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Microsoft, Google Share Same Sentiment: People Should Not Talk to Their Phones!

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While Google and Microsoft may be forging their own individual technology empires, the two companies share the same sentiment on stage at the AsiaD conference by saying that people should not be talking to their phones, alluding to rival Apple’s Siri feature that brings a digital personal assistant to the newly available iPhone 4S.

While voice commands and actions on a phone isn’t new–Microsoft has had Microsoft Voice Command on Windows Mobile handsets for years now and the company is relying on its acquired TellMe engine to provide speech recognition on Windows Phone 7, Google has Google Voice Actions, and Apple has relied on its own Voice Controls on iOS prior to Siri–Apple’s introduction of Siri brought forth a new paradigm for voice. Rather than merely being able to control your phone–commanding it to play a song or dial a number, for example–or dictate messages, Siri is intended to be an intelligent assistant, providing contextual reminders, helping you look up information and search the web, and retrieving relevant data based on your verbal cues. That concept is what Microsoft and Google are opposing.

In reference to Siri, Windows Phone head Andy Lees says that the technology isn’t ‘super useful’ and that voice commands on Windows Phone, which taps into Bing, relies on ‘the full power of the internet, rather than a certain subset.’ Though Lees wasn’t optimistic about Siri, he did have harsher words for his Android rival by saying it’s too techy and not personal enough.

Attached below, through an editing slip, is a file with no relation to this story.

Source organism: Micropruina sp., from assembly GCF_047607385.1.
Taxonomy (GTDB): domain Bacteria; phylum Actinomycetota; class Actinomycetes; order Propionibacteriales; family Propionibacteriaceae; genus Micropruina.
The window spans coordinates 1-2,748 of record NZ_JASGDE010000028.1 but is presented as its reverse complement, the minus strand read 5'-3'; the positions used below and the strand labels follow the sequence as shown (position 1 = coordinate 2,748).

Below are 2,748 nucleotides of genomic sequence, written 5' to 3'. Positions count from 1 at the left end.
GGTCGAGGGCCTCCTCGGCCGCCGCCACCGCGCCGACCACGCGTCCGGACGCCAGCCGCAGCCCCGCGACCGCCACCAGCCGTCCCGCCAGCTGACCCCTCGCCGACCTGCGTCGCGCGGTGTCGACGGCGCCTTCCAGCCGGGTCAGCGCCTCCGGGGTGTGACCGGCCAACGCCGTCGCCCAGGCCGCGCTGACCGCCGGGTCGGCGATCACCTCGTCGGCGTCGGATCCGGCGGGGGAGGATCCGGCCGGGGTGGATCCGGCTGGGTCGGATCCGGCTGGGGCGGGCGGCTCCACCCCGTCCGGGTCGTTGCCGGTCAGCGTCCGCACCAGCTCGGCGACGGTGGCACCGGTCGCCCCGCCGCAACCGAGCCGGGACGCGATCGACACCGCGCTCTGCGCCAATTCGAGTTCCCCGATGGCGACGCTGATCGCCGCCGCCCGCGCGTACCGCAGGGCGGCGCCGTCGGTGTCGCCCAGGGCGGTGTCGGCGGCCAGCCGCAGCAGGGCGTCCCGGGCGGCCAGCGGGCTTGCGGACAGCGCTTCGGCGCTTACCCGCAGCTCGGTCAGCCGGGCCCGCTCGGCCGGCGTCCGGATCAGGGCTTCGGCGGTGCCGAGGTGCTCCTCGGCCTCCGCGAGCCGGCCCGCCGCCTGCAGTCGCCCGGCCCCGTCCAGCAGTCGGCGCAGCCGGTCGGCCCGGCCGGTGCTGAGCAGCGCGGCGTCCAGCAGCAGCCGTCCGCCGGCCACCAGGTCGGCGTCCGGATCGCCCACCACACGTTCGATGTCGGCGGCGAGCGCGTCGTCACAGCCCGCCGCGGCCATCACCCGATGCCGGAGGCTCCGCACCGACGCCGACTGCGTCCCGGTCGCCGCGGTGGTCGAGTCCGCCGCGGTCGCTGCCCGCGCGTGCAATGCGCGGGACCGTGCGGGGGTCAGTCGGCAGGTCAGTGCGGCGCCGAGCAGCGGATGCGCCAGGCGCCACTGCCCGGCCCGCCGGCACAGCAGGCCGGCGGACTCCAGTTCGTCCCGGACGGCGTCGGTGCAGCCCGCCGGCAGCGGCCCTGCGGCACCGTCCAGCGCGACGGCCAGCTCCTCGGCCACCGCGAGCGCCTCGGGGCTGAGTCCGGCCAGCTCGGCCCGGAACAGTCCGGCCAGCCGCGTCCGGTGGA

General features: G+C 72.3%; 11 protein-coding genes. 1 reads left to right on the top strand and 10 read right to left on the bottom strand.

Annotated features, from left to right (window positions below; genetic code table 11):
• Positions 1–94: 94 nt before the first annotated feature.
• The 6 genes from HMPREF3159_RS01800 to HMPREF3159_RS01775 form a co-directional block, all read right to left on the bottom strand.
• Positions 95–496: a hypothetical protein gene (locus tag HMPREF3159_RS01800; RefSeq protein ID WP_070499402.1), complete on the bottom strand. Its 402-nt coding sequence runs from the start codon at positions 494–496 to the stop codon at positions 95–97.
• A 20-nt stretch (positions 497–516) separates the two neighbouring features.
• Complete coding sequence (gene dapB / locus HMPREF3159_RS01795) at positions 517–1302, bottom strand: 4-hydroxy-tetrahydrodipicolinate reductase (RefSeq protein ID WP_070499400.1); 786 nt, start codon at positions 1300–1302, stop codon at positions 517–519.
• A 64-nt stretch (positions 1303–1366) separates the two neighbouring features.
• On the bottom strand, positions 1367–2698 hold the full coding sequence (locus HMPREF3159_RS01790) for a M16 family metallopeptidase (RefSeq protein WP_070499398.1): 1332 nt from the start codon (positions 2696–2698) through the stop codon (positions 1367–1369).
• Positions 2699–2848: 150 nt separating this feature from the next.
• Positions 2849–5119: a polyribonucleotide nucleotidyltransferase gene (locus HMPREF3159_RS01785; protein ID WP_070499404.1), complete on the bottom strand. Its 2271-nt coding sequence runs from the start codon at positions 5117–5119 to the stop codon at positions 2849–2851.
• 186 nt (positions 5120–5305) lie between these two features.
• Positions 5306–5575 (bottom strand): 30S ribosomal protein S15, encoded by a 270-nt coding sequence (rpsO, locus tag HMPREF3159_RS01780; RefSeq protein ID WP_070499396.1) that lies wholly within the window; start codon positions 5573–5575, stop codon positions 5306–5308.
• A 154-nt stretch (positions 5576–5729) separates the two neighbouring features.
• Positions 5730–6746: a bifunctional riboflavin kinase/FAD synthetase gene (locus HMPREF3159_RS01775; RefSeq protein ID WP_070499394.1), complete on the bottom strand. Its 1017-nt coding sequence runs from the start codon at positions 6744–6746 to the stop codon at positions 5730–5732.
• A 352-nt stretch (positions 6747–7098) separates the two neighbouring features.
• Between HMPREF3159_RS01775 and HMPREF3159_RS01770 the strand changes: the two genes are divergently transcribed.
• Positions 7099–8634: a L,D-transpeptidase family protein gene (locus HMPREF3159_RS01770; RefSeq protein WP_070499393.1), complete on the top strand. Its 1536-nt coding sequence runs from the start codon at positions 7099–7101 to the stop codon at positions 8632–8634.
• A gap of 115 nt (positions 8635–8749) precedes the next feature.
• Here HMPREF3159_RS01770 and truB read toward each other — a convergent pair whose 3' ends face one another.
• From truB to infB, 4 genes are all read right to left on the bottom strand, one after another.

And then there’s Android’s head Andy Rubin who says, “I don’t believe that your phone should be an assistant.” Rubin says you should be communicating with someone at the other end of the line, and not talking to your phone. Highlighting that historically, conversations happen with other people on the other side of a phone call, Rubin’s arguments may not make sense as we enter the technological future and interfaces for devices continue to evolve. For a while, stylus was the natural UI for phones until fingers become the dominant tool since the iPhone came out, and now voice and speech will continue to grow.

Via: Engadget, All Things D

Tech enthusiast in Silicon Valley enjoying the possibilities of ubiquitous connectivity, information sharing, and collaboration enabled by mobile broadband. You can contact Chuong on Twitter @chuongvision or search +chuongvision on Google+.

1 Comment

  1. Willem Evenhuis

    10/20/2011 at 11:06 am

    I think your smartphone should be your assistant. I still believe a lot of technology in current smartphones makes us work too hard for them. Talking tasks to your phone sounds like useful to me. Perhaps it’s the start of the star trek communicator.

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